Happy New Year! All the best for 2020. This is Gerry Chevalier from the GTT Edmonton Chapter. This weekly blog provides tips that I find useful as a keyboard user of Windows. The information is for Windows10 and Office 365, although many tips still apply to older versions. The tips do not require a screen reader unless specifically noted. Thus, the tips apply whether you are a keyboard user or low vision mouse user. Here is this week’s tip.
Windows Task Bar – A Productivity Tool
We have devoted several tips to using the desktop to make it easy to open folders, apps, and web sites. However, the Windows Task Bar is also very useful for quickly launching and switching to frequently used apps. You can easily reach the Task Bar in 2 ways:
From the Desktop press TAB multiple times until you reach the task bar, or from anywhere, press Windows Key + T.
While on the Task Bar you can arrow across and find apps that have been pinned to it or apps that are currently running. If you press the Applications key on any Task Bar item, a context menu opens that allows you to do various things such as closing the app, pin the item to the Task bar if it is not already pinned or unpin it if it is pinned. Pinning an item makes it available to launch quickly from the Task Bar by just pressing Enter on it. Or, from anywhere, you can press Windows Key +1, Windows key + 2, Windows key + 3 etc. to launch the first, second, third etc. item in the Task Bar.
Office apps such as Word or Excel may be useful to pin to the Task Bar. For example, to pin the Word app:
- Launch Word so it is running.
- Pres Windows + T to focus on the Task Bar.
- Arrow across to find the running task for Word.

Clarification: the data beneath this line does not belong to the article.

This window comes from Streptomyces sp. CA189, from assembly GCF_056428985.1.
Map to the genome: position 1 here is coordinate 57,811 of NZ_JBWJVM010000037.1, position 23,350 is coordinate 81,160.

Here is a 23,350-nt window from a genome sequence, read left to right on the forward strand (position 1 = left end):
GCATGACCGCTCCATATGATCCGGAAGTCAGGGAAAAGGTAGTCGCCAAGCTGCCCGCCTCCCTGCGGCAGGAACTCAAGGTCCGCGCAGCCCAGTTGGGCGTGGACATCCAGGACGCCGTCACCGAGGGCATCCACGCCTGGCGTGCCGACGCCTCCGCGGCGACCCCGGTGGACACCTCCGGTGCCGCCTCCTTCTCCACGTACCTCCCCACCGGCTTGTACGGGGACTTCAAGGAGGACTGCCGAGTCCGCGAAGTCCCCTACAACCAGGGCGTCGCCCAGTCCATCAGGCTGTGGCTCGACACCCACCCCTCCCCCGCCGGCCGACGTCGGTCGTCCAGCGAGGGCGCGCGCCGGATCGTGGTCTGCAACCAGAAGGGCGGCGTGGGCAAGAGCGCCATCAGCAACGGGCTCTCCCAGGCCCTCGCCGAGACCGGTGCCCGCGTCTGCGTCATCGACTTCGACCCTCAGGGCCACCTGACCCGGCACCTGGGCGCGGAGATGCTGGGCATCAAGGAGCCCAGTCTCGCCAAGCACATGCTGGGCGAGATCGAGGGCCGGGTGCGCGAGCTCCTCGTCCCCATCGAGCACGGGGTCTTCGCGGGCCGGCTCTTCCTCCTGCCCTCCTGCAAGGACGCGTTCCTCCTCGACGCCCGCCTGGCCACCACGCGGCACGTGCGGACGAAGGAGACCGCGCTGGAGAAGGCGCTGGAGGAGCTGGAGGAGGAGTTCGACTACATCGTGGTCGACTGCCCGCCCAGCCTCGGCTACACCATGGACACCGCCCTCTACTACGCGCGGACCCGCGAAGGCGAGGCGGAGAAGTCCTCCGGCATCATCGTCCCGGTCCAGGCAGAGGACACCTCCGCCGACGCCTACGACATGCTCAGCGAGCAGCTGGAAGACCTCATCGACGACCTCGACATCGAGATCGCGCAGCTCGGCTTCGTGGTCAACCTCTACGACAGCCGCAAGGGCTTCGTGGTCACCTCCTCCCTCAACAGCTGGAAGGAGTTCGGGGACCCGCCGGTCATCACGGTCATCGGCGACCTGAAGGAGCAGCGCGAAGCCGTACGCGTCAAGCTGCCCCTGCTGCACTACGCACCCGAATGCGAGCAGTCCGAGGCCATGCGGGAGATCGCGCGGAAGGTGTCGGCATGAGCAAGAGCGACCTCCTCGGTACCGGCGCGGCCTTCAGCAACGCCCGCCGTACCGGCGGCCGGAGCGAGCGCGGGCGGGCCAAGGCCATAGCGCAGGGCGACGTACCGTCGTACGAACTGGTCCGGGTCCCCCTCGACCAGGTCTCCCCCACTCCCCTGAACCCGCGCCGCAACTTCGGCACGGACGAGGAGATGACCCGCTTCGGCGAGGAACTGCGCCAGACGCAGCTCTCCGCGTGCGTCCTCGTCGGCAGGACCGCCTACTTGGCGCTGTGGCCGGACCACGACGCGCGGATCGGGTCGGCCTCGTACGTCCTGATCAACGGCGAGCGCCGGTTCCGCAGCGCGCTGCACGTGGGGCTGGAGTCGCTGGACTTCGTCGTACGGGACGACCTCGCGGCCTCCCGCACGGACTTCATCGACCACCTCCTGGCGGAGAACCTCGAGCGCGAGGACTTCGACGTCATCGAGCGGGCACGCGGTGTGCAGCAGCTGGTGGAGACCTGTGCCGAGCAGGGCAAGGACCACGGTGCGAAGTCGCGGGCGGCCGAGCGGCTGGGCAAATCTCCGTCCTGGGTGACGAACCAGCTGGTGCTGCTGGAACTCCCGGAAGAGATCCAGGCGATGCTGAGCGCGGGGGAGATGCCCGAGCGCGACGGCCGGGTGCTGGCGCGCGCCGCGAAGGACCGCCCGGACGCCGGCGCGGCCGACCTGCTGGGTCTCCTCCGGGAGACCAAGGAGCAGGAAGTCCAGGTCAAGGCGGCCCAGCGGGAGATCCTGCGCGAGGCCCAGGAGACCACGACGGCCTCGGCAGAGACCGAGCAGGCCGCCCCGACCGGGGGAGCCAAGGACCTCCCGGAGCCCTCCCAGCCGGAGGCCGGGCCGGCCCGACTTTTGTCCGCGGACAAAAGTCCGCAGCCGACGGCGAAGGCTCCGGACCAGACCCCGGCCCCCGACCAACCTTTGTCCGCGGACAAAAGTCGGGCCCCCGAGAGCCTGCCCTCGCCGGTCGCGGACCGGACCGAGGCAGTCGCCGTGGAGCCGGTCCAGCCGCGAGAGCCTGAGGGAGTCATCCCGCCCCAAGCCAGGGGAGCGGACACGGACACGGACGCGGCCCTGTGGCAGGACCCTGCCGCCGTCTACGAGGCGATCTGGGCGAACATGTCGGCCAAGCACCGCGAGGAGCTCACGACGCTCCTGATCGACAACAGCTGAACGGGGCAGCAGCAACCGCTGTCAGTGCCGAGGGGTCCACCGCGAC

- Press the Applications key to open its context menu.
- From the menu, select Pin to Task Bar, and press Enter. Word will now be on the Task Bar permanently even after you shut down and restart your computer.
This does not mean Word will always be running when you start your computer. Rather, a shortcut to launch it will always be on the Task Bar. If it is positioned as the 4th item on the Task Bar, then simply pressing Windows key + 4 from anywhere will launch it. If you focus on the Word icon on the Task Bar and press the Applications key, you will find recently accessed Word documents listed on the resulting context menu also referred to as a jump list. Simply press Enter on any of those documents to open them in Word. If you later decide to remove Word from the Task Bar, the unpin option is also available in its context menu. IF you unpin it, any remaining pinned items after it will be renumbered. Any time you pin a new item it is always added as the last item on the Task Bar.
By default, File Explorer is pinned to the task bar which is very handy. You may also press the Applications key on it to open a jump list of recently visited folders as well as choices to open your Documents and Downloads folders.
Pinning a browser such as Google Chrome or Firefox to the Task Bar may also be useful because their jump list will remember recently visited web sites so you can quickly return to them.
You can access the jump list for your task bar icons directly without focusing on the task bar itself by inserting the Alt key. For example, Windows+Alt+1 will open the jump list for the first task bar item, Windows+Alt+2 will open the jump list for the second task bar item and so on. Thus, if Word was pinned as your third task bar item, you could bring up the jump list of recently used Word documents by simply pressing Windows+Alt+3 from anywhere.
That’s it for this tip. Until next Wednesday, happy computing.